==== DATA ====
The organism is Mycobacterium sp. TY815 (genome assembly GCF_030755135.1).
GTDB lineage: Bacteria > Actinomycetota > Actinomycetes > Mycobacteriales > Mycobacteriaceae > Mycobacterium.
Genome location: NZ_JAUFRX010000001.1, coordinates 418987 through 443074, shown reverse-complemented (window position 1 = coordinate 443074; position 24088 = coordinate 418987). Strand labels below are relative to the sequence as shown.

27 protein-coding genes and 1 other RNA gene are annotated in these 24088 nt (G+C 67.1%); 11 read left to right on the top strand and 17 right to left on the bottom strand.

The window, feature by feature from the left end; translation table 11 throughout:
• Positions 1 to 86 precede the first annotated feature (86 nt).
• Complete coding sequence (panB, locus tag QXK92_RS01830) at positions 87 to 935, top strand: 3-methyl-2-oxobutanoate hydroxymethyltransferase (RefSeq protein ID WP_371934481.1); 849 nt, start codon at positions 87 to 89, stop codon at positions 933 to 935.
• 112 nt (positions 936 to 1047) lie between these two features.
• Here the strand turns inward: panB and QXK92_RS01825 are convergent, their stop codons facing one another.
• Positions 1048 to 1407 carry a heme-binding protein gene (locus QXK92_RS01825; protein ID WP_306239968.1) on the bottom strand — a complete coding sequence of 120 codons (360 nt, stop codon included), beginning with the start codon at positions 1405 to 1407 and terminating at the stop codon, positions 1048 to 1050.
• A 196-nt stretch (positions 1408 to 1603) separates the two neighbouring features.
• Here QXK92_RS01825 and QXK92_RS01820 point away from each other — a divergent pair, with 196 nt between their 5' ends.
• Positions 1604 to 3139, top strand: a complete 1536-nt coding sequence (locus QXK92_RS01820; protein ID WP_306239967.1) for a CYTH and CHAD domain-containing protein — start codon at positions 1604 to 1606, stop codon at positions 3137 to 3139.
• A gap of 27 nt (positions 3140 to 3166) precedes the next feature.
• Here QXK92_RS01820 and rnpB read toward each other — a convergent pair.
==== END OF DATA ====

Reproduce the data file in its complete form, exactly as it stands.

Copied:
The organism is Mycobacterium sp. TY815 (genome assembly GCF_030755135.1).
GTDB lineage: Bacteria > Actinomycetota > Actinomycetes > Mycobacteriales > Mycobacteriaceae > Mycobacterium.
Genome location: NZ_JAUFRX010000001.1, coordinates 418987 through 443074, shown reverse-complemented (window position 1 = coordinate 443074; position 24088 = coordinate 418987). Strand labels below are relative to the sequence as shown.

27 protein-coding genes and 1 other RNA gene are annotated in these 24088 nt (G+C 67.1%); 11 read left to right on the top strand and 17 right to left on the bottom strand.

The window, feature by feature from the left end; translation table 11 throughout:
• Positions 1 to 86 precede the first annotated feature (86 nt).
• Complete coding sequence (panB, locus tag QXK92_RS01830) at positions 87 to 935, top strand: 3-methyl-2-oxobutanoate hydroxymethyltransferase (RefSeq protein ID WP_371934481.1); 849 nt, start codon at positions 87 to 89, stop codon at positions 933 to 935.
• 112 nt (positions 936 to 1047) lie between these two features.
• Here the strand turns inward: panB and QXK92_RS01825 are convergent, their stop codons facing one another.
• Positions 1048 to 1407 carry a heme-binding protein gene (locus QXK92_RS01825; protein ID WP_306239968.1) on the bottom strand — a complete coding sequence of 120 codons (360 nt, stop codon included), beginning with the start codon at positions 1405 to 1407 and terminating at the stop codon, positions 1048 to 1050.
• A 196-nt stretch (positions 1408 to 1603) separates the two neighbouring features.
• Here QXK92_RS01825 and QXK92_RS01820 point away from each other — a divergent pair, with 196 nt between their 5' ends.
• Positions 1604 to 3139, top strand: a complete 1536-nt coding sequence (locus QXK92_RS01820; protein ID WP_306239967.1) for a CYTH and CHAD domain-containing protein — start codon at positions 1604 to 1606, stop codon at positions 3137 to 3139.
• A gap of 27 nt (positions 3140 to 3166) precedes the next feature.
• Here QXK92_RS01820 and rnpB read toward each other — a convergent pair.